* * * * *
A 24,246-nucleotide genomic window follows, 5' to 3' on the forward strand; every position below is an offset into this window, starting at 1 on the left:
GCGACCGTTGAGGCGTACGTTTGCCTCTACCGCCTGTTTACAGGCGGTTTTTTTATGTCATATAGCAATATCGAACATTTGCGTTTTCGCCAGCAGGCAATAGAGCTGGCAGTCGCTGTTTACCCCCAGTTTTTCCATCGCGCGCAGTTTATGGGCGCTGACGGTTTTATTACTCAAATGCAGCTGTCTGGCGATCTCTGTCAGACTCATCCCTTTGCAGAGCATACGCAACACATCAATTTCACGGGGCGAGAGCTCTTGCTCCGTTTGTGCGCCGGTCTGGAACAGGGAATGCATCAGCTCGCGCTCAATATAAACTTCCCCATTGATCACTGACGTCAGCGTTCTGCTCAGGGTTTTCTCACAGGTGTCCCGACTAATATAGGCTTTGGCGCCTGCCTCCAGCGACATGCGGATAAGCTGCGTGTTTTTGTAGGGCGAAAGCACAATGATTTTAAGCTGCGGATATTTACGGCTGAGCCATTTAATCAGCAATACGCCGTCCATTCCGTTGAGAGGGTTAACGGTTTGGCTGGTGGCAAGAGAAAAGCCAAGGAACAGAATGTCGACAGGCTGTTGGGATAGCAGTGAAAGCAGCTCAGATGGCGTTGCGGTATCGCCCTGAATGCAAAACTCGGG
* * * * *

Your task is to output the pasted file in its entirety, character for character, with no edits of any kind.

A 24,246-nucleotide genomic window follows, 5' to 3' on the forward strand; every position below is an offset into this window, starting at 1 on the left:
GCGACCGTTGAGGCGTACGTTTGCCTCTACCGCCTGTTTACAGGCGGTTTTTTTATGTCATATAGCAATATCGAACATTTGCGTTTTCGCCAGCAGGCAATAGAGCTGGCAGTCGCTGTTTACCCCCAGTTTTTCCATCGCGCGCAGTTTATGGGCGCTGACGGTTTTATTACTCAAATGCAGCTGTCTGGCGATCTCTGTCAGACTCATCCCTTTGCAGAGCATACGCAACACATCAATTTCACGGGGCGAGAGCTCTTGCTCCGTTTGTGCGCCGGTCTGGAACAGGGAATGCATCAGCTCGCGCTCAATATAAACTTCCCCATTGATCACTGACGTCAGCGTTCTGCTCAGGGTTTTCTCACAGGTGTCCCGACTAATATAGGCTTTGGCGCCTGCCTCCAGCGACATGCGGATAAGCTGCGTGTTTTTGTAGGGCGAAAGCACAATGATTTTAAGCTGCGGATATTTACGGCTGAGCCATTTAATCAGCAATACGCCGTCCATTCCGTTGAGAGGGTTAACGGTTTGGCTGGTGGCAAGAGAAAAGCCAAGGAACAGAATGTCGACAGGCTGTTGGGATAGCAGTGAAAGCAGCTCAGATGGCGTTGCGGTATCGCCCTGAATGCAAAACTCGGG